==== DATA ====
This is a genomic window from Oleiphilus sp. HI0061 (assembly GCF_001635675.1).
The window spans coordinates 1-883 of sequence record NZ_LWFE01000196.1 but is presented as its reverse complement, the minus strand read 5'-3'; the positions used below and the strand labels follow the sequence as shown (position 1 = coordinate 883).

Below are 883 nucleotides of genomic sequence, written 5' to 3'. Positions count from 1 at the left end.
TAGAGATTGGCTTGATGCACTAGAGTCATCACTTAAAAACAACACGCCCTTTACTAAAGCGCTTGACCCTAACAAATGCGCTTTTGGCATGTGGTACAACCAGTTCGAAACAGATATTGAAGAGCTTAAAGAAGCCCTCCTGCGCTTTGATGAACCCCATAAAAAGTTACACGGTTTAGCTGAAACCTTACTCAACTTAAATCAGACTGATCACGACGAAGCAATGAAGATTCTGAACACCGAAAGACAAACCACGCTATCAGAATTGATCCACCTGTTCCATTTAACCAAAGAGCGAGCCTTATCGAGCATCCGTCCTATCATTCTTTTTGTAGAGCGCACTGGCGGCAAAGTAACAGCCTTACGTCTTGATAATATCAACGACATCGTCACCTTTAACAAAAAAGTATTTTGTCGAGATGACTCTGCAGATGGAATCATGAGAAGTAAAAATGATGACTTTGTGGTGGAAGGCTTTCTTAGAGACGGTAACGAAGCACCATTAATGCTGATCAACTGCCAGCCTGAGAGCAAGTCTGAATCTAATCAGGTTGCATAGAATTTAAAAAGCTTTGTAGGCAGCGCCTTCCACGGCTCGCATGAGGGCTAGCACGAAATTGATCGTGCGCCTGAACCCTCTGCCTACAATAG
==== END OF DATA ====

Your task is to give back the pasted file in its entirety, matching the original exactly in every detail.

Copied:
This is a genomic window from Oleiphilus sp. HI0061 (assembly GCF_001635675.1).
The window spans coordinates 1-883 of sequence record NZ_LWFE01000196.1 but is presented as its reverse complement, the minus strand read 5'-3'; the positions used below and the strand labels follow the sequence as shown (position 1 = coordinate 883).

Below are 883 nucleotides of genomic sequence, written 5' to 3'. Positions count from 1 at the left end.
TAGAGATTGGCTTGATGCACTAGAGTCATCACTTAAAAACAACACGCCCTTTACTAAAGCGCTTGACCCTAACAAATGCGCTTTTGGCATGTGGTACAACCAGTTCGAAACAGATATTGAAGAGCTTAAAGAAGCCCTCCTGCGCTTTGATGAACCCCATAAAAAGTTACACGGTTTAGCTGAAACCTTACTCAACTTAAATCAGACTGATCACGACGAAGCAATGAAGATTCTGAACACCGAAAGACAAACCACGCTATCAGAATTGATCCACCTGTTCCATTTAACCAAAGAGCGAGCCTTATCGAGCATCCGTCCTATCATTCTTTTTGTAGAGCGCACTGGCGGCAAAGTAACAGCCTTACGTCTTGATAATATCAACGACATCGTCACCTTTAACAAAAAAGTATTTTGTCGAGATGACTCTGCAGATGGAATCATGAGAAGTAAAAATGATGACTTTGTGGTGGAAGGCTTTCTTAGAGACGGTAACGAAGCACCATTAATGCTGATCAACTGCCAGCCTGAGAGCAAGTCTGAATCTAATCAGGTTGCATAGAATTTAAAAAGCTTTGTAGGCAGCGCCTTCCACGGCTCGCATGAGGGCTAGCACGAAATTGATCGTGCGCCTGAACCCTCTGCCTACAATAG